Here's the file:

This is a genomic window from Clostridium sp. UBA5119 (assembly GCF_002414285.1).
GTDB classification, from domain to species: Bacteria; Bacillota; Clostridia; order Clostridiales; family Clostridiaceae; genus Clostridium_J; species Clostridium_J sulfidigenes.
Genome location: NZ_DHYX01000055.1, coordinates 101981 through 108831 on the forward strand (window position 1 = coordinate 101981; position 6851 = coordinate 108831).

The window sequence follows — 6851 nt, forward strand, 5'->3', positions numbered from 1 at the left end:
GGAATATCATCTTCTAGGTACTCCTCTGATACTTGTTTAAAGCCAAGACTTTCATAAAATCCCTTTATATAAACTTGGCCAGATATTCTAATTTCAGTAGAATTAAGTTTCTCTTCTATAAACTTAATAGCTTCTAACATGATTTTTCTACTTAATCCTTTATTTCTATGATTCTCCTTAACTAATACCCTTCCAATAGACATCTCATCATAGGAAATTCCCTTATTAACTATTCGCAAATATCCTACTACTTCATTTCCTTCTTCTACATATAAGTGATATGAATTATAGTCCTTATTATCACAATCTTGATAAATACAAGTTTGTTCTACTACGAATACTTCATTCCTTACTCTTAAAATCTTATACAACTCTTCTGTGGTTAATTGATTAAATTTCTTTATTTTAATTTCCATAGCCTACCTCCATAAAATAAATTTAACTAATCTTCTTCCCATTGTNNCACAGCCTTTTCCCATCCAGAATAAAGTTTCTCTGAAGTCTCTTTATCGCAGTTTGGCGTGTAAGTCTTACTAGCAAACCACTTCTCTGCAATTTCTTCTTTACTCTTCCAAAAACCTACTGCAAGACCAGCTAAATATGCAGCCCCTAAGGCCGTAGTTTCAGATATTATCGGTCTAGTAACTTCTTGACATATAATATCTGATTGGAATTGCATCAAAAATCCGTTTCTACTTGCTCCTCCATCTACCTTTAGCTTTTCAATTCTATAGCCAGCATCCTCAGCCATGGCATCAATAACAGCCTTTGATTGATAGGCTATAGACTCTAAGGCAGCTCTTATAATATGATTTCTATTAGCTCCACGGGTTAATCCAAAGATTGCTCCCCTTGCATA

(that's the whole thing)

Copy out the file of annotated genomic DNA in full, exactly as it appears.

This is a genomic window from Clostridium sp. UBA5119 (assembly GCF_002414285.1).
GTDB classification, from domain to species: Bacteria; Bacillota; Clostridia; order Clostridiales; family Clostridiaceae; genus Clostridium_J; species Clostridium_J sulfidigenes.
Genome location: NZ_DHYX01000055.1, coordinates 101981 through 108831 on the forward strand (window position 1 = coordinate 101981; position 6851 = coordinate 108831).

The window sequence follows — 6851 nt, forward strand, 5'->3', positions numbered from 1 at the left end:
GGAATATCATCTTCTAGGTACTCCTCTGATACTTGTTTAAAGCCAAGACTTTCATAAAATCCCTTTATATAAACTTGGCCAGATATTCTAATTTCAGTAGAATTAAGTTTCTCTTCTATAAACTTAATAGCTTCTAACATGATTTTTCTACTTAATCCTTTATTTCTATGATTCTCCTTAACTAATACCCTTCCAATAGACATCTCATCATAGGAAATTCCCTTATTAACTATTCGCAAATATCCTACTACTTCATTTCCTTCTTCTACATATAAGTGATATGAATTATAGTCCTTATTATCACAATCTTGATAAATACAAGTTTGTTCTACTACGAATACTTCATTCCTTACTCTTAAAATCTTATACAACTCTTCTGTGGTTAATTGATTAAATTTCTTTATTTTAATTTCCATAGCCTACCTCCATAAAATAAATTTAACTAATCTTCTTCCCATTGTNNCACAGCCTTTTCCCATCCAGAATAAAGTTTCTCTGAAGTCTCTTTATCGCAGTTTGGCGTGTAAGTCTTACTAGCAAACCACTTCTCTGCAATTTCTTCTTTACTCTTCCAAAAACCTACTGCAAGACCAGCTAAATATGCAGCCCCTAAGGCCGTAGTTTCAGATATTATCGGTCTAGTAACTTCTTGACATATAATATCTGATTGGAATTGCATCAAAAATCCGTTTCTACTTGCTCCTCCATCTACCTTTAGCTTTTCAATTCTATAGCCAGCATCCTCAGCCATGGCATCAATAACAGCCTTTGATTGATAGGCTATAGACTCTAAGGCAGCTCTTATAATATGATTTCTATTAGCTCCACGGGTTAATCCAAAGATTGCTCCCCTTGCATA